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What passes as gospel music in Kenya is nothing close to gospel

By Charles Juma | May 7th 2015 | 3 min read

Perhaps you have Bahati’s mama or Willy Paul’s lala salama as your mobile phone ringtone and when the songs are sang, your eyes fill with mist when you remember your sins. You have heard the songs been referred as the greatest gospel songs in Kenya in recent times.

Hold your horses:

Let us start with definition: A gospel song is a highly emotional evangelical vocal music with referencing lyrics of a Christian nature. With Gospel being teachings and belief related to the life and times of Jesus Christ on Earth. That is why gospel music falls in the genre of sacred music thus relating to or used in religious worship dedicated to a deity or religious purpose.

Listening to Bahati’s song Mama or Willy Paul’s lala salama you get the feeling that our disc jockeys have not known that what they are playing are not sacred, neither are they gospel  songs. They just play them under gospel especially during Sunday shows as entertainment products for the marketplace and the aesthetic feelings that come with them. Otherwise, it would be like playing Verckys’ and Veve‘s song Ndona  in a funeral!

But the lyrics of the songs place them into a different category far from sacred gospel: Odes or Dirges, defined as a lyric poem, usually expressing exalted emotion in a complex scheme of rhyme and meter and   music, an instrumental piece or setting for a song, composed as a lament for somebody who has died respectively. And precisely so, Bahati’s Mama and Willy Paul‘s lala salama are songs about dead people one is a mother and the other a father.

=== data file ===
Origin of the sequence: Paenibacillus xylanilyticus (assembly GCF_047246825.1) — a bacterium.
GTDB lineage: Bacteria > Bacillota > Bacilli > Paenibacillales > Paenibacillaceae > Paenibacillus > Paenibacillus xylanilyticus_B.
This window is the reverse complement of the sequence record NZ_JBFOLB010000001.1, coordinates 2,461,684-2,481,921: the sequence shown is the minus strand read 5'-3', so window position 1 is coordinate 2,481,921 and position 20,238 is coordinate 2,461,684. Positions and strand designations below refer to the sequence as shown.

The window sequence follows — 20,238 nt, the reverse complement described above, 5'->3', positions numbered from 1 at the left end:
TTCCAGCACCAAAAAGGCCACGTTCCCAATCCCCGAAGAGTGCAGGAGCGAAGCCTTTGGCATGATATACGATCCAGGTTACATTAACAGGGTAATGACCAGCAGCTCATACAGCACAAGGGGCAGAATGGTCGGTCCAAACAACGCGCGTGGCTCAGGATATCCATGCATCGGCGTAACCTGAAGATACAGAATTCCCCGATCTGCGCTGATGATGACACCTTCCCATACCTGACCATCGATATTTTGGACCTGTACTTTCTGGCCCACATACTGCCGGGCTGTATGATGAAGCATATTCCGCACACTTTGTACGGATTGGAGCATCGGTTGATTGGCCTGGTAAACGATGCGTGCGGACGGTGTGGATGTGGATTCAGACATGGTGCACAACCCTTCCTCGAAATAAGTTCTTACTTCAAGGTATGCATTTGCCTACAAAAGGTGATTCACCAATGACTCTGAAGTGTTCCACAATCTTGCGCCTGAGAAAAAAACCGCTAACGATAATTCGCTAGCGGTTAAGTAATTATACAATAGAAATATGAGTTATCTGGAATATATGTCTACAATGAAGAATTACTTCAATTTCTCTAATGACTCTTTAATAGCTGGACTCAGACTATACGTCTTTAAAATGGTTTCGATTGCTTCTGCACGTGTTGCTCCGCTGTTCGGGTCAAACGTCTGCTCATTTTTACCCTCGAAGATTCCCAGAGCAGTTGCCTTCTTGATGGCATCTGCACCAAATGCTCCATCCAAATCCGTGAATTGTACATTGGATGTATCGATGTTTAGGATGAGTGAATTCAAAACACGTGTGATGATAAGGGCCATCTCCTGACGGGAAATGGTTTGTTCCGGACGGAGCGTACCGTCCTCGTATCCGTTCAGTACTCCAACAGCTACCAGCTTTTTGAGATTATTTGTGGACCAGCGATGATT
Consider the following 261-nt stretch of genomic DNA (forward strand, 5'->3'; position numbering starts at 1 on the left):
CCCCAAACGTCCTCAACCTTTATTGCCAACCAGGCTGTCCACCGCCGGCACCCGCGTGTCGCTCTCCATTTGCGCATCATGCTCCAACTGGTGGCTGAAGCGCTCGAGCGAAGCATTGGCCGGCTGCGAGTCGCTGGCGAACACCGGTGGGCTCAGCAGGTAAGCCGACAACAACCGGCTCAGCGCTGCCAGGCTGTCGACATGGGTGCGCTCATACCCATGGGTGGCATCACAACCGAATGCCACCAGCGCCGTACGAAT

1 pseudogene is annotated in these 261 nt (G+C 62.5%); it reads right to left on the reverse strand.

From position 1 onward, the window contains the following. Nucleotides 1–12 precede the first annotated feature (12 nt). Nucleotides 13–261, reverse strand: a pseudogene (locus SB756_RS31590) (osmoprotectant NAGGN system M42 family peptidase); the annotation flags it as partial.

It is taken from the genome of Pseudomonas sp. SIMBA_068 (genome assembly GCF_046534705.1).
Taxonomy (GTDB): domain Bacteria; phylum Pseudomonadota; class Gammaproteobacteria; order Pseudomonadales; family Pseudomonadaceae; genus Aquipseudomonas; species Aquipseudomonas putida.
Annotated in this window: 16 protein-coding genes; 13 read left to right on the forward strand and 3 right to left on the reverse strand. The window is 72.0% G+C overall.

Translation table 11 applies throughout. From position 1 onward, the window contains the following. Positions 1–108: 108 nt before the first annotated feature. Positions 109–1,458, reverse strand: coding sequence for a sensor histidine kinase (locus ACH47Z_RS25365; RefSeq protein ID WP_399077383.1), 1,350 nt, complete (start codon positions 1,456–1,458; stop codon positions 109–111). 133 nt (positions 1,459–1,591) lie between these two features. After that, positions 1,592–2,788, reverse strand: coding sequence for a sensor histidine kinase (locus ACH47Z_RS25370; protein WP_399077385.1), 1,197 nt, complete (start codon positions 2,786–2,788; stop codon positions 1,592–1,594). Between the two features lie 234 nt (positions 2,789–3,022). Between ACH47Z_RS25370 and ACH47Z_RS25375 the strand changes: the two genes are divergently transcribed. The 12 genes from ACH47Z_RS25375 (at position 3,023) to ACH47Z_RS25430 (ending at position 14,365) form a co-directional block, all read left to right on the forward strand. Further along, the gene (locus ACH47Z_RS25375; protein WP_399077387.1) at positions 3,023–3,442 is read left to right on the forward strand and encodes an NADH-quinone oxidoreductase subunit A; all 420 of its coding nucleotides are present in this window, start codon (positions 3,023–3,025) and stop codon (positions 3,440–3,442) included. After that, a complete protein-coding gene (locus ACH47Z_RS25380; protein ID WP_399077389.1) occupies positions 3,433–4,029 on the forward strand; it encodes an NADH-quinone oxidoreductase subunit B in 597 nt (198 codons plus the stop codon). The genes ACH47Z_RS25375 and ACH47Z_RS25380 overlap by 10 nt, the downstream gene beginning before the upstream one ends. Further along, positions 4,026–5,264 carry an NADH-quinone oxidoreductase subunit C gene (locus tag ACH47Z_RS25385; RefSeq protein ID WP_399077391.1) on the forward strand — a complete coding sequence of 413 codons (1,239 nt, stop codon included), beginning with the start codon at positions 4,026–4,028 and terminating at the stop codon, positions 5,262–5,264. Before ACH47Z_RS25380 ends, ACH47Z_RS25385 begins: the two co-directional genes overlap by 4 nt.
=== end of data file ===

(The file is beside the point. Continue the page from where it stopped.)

If so then we should also be  listening to Kanda Bongo Man’s - Yesu Christu, Mbilia Bel's - Nadina, DR. Niko Nico Kassanda- Mokili ya zambe or Tabu Ley Rochereau: Muzina on Citizen's Kubamba, KTN's  Tukuza or NTV’S Cross Over. Closer home we have D.O Masiani’s song of the sins of Adam in the Garden of Eden, not to be confused with Mary Atieno’s  Adamu na Eva (Adam & Eve).

One of the greatest Odes to have been composed by an African artist is Testament Ya Boule (Testament of late Boule- tribute to an Aunt who raised him) by Lutumba Simaro, Franco & le T.P. O.K. Jazz  (soloist -Maladge De Lugendo. This is where most of the songs you hear in our stations would rightly fall and be played in context.

Joining Simaro  is such  great composition of odes and Dirges are  Lucky Dube -Rember me of a lost father, Benga maestros Migori Superstars also known as Kasongo famed with Angelo Jawer, (Angelo the singer), Tho Omaro (The death of Omaro); their dirge lyrics are complete with Bible verses read out by one Jabez Owuor. Lawrence Awino (Awino Lawi) gave us Rapar Oyona (Remembrance of Oyona the drummer) yet they don’t feature under our gospel songs because correctly so they are Odes and Dirges, so are mama and Lala salama!

When you throw in Willy Paul’s Tam Tam featuring Size 8 and you are all on a whole new genre of a love song passing as gospel. Even his latest’s single mapenzi doesn’t fall in neither gospel nor sacred genres!

At all times, I will always go with among others Caroline Omwaya of Jerusalem dala maler, Carol Wanjiru of Riria ndona thina, Angela Chibalonza, Mary Atieno, and Emali Town choir as true gospel singers.

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